InverseFunction operates on an abstract function, yielding an abstract, anonymous function. g[x] is not a function, but a formula. Just leave out [x]. On 11.3, MacOS: InverseFunction[g] (* 2 Log[1/2 (-#1 - Sqrt[4 + #1^2])] & *) Unfortunately, although it's an inverse, this doesn't appear to be the branch you want. More: You can get @Henrik ...

7

This seems usable at least for moderately large x. one could use cutoffs and different start values if this is not useful in smaller ranges. f[x_?NumberQ] := y /. FindRoot[LogIntegral[y] == x, {y, x*Log[x]}, WorkingPrecision -> 20, PrecisionGoal -> 12] Two examples: f[10^200] (* Out[55]= 4.6565831394119416907*10^202 *) NIntegrate[n/(f[n])^2, ...

7

The easiest way is to evaluate this: SetOptions[EvaluationNotebook[], StyleDefinitions -> Notebook[{ Cell[StyleData[StyleDefinitions -> "Default.nb"]], Cell[StyleData[All], FontColor -> GrayLevel[1], Background -> GrayLevel[0]]}, Visible -> False, StyleDefinitions -> "PrivateStylesheetFormatting.nb"] ] However as you ...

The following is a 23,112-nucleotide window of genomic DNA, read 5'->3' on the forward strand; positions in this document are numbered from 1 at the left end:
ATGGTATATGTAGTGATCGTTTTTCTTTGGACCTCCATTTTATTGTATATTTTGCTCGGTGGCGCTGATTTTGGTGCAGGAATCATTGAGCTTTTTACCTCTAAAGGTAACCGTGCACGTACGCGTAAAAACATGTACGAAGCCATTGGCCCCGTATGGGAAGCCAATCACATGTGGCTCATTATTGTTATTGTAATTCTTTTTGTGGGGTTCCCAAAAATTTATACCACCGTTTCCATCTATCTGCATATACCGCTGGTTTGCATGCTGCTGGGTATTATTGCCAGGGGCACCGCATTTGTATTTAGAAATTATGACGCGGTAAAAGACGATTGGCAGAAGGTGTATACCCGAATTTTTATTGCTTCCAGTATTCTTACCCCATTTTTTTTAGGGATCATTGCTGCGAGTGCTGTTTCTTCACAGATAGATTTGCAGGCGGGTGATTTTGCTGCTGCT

7

You can plot curves defined by implicit equations using ContourPlot: ContourPlot[ Cos[Sqrt[y]] + Sin[Sqrt[y]]/Sqrt[y] == Cos[x], {x, 0, 10}, {y, 0, 10}]

7

I don't know that you can do it in a single command. But it's easy enough to do in two. Say your list is list={2,1,4}; x = ConstantArray[0, Max[list]]; x[[list]] = 1; x {1, 1, 0, 1} Effectively, Part (or the shortcut [[ ]]) acts as an approximate inverse of Position.

7

I like to use NDSolve to find inverses when symbolic methods won't work. The ODE corresponding to the inverse of a function g can be obtained by differentiating the defining equation: eqn = g[ginv[h]] == h; D[eqn, h] g'[ginv[h]] ginv'[h] == 1 So, to find the inverse using NDSolve, we need the above equation and an initial point. For example: ginv = ...

7